For example, the body needs zinc for nerve cell production and development, while omega-3 fats are necessary for normal brain function. The body needs iodine to produce thyroid hormones, which play an important role in brain development (1).

Many studies have associated seafood consumption with better cognitive function in children and adolescents. In fact, studies have linked eating fish with higher IQ scores and improved school performance in kids (17, 18).

What’s more, low blood levels of omega-3 fats may negatively affect cognitive function in children (19).

However, researchers have suggested that consuming too much fish may negatively affect cognitive function because of pollutants, such as mercury, that are concentrated in some types of seafood (18).

For this reason, it’s a good idea to offer your child seafood that’s low in mercury, including clams, shrimp, salmon, trout, and herring (18, 20).

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Getting your child to eat leafy greens may be challenging, but research suggests these nutritious vegetables are important for kids’ brain health.

Green leafy vegetables like spinach, kale, and lettuce contain brain-protecting compounds, including folate, flavonoids, carotenoids, and vitamins E and K1 (21, 22).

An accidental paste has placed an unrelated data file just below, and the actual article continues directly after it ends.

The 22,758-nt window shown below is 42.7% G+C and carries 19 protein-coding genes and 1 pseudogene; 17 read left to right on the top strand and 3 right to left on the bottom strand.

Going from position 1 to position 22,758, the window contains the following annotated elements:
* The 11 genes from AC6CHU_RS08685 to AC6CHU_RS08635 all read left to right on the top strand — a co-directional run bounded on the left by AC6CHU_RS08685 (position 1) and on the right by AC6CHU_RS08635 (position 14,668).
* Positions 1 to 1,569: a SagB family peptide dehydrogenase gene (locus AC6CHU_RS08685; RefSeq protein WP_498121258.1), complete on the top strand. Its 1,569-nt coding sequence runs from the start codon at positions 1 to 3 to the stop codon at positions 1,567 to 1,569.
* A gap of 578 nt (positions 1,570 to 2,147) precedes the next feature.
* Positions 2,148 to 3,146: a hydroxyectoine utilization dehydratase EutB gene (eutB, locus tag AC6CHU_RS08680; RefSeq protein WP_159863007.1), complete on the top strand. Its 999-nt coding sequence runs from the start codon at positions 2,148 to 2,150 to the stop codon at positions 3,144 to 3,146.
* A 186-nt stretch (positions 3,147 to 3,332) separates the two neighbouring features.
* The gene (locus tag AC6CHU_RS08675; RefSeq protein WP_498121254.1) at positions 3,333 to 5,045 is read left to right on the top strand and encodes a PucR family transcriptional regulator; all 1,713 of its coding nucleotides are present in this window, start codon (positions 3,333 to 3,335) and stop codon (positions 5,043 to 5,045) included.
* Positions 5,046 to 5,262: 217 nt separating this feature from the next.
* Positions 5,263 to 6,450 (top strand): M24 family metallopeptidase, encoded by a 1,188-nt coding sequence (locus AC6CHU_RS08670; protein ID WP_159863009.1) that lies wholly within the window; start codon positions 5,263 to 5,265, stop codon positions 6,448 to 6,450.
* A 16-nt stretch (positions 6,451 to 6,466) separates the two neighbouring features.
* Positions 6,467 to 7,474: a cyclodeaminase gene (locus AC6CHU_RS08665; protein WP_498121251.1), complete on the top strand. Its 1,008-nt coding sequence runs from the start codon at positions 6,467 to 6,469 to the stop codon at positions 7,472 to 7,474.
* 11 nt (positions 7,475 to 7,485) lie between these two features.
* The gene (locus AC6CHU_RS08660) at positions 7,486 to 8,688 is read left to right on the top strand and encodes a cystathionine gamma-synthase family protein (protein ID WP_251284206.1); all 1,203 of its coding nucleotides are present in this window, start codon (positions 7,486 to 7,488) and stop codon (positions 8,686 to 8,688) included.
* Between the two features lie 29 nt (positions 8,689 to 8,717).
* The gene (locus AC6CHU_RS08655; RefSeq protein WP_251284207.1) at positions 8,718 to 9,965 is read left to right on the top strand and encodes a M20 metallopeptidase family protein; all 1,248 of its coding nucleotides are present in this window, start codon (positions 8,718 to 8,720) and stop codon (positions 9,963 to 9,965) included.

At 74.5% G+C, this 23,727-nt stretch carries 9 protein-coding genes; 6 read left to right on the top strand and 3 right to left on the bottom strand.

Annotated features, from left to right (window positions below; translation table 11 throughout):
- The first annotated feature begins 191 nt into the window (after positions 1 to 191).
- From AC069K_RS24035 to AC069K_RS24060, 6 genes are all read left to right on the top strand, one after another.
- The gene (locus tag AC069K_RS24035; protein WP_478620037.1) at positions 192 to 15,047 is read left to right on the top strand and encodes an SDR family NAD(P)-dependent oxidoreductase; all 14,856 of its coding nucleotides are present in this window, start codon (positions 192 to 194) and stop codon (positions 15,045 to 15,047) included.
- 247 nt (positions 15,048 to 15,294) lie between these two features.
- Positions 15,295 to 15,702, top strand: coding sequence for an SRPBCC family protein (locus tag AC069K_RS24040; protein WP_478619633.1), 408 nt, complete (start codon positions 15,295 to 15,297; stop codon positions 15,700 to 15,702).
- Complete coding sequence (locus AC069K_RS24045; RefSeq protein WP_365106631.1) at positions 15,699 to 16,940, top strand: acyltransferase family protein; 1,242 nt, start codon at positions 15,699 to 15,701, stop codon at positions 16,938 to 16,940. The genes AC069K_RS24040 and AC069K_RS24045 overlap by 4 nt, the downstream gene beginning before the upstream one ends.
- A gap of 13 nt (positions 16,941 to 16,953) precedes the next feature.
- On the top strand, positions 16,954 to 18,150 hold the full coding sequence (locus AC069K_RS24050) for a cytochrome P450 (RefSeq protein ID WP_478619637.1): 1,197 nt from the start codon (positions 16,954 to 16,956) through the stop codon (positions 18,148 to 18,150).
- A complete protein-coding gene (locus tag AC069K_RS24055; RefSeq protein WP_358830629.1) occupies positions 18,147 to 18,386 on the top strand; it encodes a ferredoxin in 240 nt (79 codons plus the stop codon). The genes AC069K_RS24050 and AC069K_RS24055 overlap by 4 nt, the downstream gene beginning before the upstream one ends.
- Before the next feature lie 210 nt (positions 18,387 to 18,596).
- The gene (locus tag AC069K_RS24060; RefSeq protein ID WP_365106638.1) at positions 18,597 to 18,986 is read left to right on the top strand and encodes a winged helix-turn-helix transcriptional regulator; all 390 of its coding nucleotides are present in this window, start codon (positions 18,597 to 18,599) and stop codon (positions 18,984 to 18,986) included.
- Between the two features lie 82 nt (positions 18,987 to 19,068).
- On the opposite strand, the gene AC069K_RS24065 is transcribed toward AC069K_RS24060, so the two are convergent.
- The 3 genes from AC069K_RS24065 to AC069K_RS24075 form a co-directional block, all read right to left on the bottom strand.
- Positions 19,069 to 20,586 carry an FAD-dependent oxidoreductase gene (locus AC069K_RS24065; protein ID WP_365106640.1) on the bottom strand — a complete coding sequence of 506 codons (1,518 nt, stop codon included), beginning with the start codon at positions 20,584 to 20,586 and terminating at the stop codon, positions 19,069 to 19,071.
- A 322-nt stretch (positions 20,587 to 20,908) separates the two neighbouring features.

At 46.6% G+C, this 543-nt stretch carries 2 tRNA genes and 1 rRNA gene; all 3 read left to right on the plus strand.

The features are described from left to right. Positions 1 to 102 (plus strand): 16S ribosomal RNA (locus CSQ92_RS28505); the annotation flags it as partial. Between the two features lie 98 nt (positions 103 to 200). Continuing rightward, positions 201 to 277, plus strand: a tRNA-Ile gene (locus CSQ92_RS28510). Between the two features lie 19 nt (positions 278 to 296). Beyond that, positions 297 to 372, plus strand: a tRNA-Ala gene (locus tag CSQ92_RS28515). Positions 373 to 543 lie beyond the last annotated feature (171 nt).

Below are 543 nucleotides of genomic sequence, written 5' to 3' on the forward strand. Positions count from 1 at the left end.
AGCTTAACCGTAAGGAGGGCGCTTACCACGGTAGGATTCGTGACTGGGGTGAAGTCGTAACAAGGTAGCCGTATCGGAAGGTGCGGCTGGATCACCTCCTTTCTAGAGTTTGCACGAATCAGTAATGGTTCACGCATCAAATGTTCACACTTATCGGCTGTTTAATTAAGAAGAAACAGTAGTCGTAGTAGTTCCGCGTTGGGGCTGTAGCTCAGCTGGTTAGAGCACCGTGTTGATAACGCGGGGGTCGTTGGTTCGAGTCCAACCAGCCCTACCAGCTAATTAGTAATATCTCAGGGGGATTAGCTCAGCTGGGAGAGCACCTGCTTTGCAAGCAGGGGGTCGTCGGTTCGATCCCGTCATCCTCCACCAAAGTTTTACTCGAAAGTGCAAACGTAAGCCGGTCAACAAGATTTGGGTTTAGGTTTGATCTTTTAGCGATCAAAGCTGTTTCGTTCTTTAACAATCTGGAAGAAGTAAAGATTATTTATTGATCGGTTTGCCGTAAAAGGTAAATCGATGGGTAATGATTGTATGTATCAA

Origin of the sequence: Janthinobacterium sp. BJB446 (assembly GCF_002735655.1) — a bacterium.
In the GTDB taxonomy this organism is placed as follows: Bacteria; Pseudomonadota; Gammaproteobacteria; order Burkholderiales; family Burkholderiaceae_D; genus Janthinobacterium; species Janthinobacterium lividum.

One study showed that children who had adequate folate intake had better cognitive scores than children with inadequate folate intake (23).

Plus, research suggests that a diet high in carotenoid-rich foods, such as leafy greens, may boost cognitive function in children.

Carotenoids like lutein and zeaxanthin are concentrated in leafy greens. After you eat these, they accumulate in a part of your eye called the retina. Macular pigment optical density (MPOD) is a measurement of the quantity of these pigments in the eye.

Some studies have shown that MPOD is positively linked to cognitive functioning in children (24, 25).

Cocoa and cocoa products, such as cacao nibs, are some of the most concentrated food sources of flavonoid antioxidants, including catechin and epicatechin (26).

These compounds have anti-inflammatory and brain-protective properties, and studies have shown they may benefit brain health (26).

Cocoa flavonoids increase blood flow to the brain and improve visual processing. Research has shown they improve performance on certain cognitive tasks in adults (27).

What’s more, consuming cocoa may improve cognitive performance in younger people.

One review of 11 studies found that both short- and long-term cocoa intake benefited cognitive performance in children and young adults (28).

The researchers suggested that cocoa consumption may lead to better cognitive performance in tasks related to verbal learning and memory. However, scientists need to do more research on this (28).

Oranges are a popular citrus fruit and kid favorite thanks to their sweet taste. Adding oranges to your child’s diet may improve their overall health, including their cognitive health.

Oranges are rich in flavonoids, including hesperidin and narirutin. In fact, orange juice is one of the most commonly consumed sources of flavonoids (29).